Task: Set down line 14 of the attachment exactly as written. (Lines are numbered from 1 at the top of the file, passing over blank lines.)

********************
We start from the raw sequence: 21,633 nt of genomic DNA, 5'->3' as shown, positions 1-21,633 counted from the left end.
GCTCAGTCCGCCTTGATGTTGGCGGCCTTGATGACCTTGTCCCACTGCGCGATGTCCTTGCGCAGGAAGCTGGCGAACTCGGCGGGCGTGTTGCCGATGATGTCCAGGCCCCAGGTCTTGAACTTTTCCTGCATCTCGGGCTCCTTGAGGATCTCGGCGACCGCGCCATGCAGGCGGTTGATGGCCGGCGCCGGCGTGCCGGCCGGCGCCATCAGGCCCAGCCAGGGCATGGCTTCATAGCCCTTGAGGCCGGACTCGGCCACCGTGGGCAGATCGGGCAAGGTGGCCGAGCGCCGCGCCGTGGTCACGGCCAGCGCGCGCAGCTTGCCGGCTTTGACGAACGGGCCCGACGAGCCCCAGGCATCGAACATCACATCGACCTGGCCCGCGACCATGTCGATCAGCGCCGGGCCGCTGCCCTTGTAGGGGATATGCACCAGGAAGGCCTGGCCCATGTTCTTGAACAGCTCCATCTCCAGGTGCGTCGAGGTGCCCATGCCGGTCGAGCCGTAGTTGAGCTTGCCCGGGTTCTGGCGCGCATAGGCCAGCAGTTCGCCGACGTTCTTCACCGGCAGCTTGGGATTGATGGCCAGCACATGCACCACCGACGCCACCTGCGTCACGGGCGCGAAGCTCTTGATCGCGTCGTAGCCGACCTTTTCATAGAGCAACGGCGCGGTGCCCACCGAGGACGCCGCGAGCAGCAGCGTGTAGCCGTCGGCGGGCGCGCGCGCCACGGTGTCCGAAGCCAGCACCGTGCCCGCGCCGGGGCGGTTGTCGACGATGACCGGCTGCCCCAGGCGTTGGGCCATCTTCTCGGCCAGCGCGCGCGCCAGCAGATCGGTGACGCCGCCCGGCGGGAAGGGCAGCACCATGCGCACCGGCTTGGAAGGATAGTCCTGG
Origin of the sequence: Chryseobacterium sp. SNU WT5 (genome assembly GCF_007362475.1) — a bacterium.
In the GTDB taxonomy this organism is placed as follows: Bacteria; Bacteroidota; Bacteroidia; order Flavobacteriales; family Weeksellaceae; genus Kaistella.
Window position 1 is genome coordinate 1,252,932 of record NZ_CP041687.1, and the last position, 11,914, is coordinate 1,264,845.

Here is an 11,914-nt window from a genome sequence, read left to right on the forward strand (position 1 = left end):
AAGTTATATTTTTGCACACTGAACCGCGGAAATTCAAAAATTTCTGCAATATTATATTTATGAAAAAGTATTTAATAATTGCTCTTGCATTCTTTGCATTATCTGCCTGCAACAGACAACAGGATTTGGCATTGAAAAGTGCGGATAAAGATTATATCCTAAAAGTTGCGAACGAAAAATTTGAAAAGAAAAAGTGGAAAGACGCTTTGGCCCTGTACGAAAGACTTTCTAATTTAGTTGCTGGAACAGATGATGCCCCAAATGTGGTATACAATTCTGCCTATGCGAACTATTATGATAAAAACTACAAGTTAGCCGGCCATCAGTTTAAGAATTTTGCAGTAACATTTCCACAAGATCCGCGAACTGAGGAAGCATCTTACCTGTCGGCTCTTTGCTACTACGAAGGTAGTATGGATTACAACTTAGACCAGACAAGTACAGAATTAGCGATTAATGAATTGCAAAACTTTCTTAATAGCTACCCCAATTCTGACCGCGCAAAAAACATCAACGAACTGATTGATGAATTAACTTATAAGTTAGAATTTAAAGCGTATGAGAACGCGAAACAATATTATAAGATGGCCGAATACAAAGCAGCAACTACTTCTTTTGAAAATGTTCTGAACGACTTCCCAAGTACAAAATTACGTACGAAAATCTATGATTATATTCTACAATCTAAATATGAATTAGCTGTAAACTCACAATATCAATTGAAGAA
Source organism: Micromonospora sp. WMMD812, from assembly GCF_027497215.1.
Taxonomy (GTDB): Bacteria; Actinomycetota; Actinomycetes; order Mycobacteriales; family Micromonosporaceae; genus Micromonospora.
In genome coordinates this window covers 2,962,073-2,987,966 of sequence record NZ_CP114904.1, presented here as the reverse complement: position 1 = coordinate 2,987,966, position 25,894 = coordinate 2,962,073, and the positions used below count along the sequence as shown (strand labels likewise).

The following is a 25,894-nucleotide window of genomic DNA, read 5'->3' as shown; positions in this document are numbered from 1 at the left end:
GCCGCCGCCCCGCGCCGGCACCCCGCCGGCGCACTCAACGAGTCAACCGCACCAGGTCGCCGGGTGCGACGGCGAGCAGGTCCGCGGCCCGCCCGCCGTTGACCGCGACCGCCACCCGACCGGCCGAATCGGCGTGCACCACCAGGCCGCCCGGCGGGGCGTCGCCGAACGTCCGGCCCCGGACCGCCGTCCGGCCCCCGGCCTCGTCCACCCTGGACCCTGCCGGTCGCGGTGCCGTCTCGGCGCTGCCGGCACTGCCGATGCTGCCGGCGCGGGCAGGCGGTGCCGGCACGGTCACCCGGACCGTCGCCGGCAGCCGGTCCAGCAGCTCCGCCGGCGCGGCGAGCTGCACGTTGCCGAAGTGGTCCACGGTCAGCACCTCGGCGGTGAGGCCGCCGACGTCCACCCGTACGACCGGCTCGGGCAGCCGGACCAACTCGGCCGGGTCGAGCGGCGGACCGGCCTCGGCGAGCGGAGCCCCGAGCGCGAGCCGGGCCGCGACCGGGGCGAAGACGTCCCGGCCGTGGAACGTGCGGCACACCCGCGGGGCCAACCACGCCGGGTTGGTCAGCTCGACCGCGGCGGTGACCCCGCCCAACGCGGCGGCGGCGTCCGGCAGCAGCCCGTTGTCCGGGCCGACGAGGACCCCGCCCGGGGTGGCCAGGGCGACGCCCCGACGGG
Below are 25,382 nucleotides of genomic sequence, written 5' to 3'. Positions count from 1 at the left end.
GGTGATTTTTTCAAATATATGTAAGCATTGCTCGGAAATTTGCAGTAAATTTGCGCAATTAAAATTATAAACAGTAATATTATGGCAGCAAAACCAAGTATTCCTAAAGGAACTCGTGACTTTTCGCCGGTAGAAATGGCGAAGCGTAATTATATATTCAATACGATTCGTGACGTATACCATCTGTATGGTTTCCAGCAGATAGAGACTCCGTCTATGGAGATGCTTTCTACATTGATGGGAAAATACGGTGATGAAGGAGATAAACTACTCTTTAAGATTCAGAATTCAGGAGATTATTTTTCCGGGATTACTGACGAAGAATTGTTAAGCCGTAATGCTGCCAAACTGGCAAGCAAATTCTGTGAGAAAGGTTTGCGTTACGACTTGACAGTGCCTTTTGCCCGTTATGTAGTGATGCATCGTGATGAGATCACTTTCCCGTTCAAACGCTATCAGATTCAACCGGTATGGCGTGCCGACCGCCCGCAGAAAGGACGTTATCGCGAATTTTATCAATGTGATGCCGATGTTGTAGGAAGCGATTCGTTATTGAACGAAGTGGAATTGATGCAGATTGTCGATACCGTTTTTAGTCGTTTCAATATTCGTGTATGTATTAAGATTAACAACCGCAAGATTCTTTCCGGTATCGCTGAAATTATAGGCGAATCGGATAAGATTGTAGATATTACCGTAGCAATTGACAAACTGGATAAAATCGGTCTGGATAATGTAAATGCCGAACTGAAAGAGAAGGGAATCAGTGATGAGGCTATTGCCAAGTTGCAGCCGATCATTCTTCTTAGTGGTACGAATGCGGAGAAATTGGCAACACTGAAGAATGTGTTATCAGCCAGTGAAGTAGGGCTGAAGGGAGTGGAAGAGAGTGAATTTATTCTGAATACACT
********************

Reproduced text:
GGTGATTTTTTCAAATATATGTAAGCATTGCTCGGAAATTTGCAGTAAATTTGCGCAATTAAAATTATAAACAGTAATATTATGGCAGCAAAACCAAGTATTCCTAAAGGAACTCGTGACTTTTCGCCGGTAGAAATGGCGAAGCGTAATTATATATTCAATACGATTCGTGACGTATACCATCTGTATGGTTTCCAGCAGATAGAGACTCCGTCTATGGAGATGCTTTCTACATTGATGGGAAAATACGGTGATGAAGGAGATAAACTACTCTTTAAGATTCAGAATTCAGGAGATTATTTTTCCGGGATTACTGACGAAGAATTGTTAAGCCGTAATGCTGCCAAACTGGCAAGCAAATTCTGTGAGAAAGGTTTGCGTTACGACTTGACAGTGCCTTTTGCCCGTTATGTAGTGATGCATCGTGATGAGATCACTTTCCCGTTCAAACGCTATCAGATTCAACCGGTATGGCGTGCCGACCGCCCGCAGAAAGGACGTTATCGCGAATTTTATCAATGTGATGCCGATGTTGTAGGAAGCGATTCGTTATTGAACGAAGTGGAATTGATGCAGATTGTCGATACCGTTTTTAGTCGTTTCAATATTCGTGTATGTATTAAGATTAACAACCGCAAGATTCTTTCCGGTATCGCTGAAATTATAGGCGAATCGGATAAGATTGTAGATATTACCGTAGCAATTGACAAACTGGATAAAATCGGTCTGGATAATGTAAATGCCGAACTGAAAGAGAAGGGAATCAGTGATGAGGCTATTGCCAAGTTGCAGCCGATCATTCTTCTTAGTGGTACGAATGCGGAGAAATTGGCAACACTGAAGAATGTGTTATCAGCCAGTGAAGTAGGGCTGAAGGGAGTGGAAGAGAGTGAATTTATTCTGAATACACT